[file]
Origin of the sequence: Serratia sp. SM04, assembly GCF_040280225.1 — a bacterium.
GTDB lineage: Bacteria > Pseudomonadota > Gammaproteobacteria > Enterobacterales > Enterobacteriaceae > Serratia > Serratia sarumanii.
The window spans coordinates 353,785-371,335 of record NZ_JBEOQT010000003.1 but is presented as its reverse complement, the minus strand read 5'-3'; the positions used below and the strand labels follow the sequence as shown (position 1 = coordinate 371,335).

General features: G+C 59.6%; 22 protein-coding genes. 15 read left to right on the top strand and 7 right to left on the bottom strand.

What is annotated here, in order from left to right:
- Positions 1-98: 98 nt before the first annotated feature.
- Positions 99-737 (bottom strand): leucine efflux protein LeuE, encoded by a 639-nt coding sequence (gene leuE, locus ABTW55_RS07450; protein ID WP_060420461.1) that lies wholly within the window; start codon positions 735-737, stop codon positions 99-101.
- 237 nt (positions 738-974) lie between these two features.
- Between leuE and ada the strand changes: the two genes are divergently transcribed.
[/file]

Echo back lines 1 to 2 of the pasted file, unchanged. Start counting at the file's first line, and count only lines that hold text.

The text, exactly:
Origin of the sequence: Serratia sp. SM04, assembly GCF_040280225.1 — a bacterium.
GTDB lineage: Bacteria > Pseudomonadota > Gammaproteobacteria > Enterobacterales > Enterobacteriaceae > Serratia > Serratia sarumanii.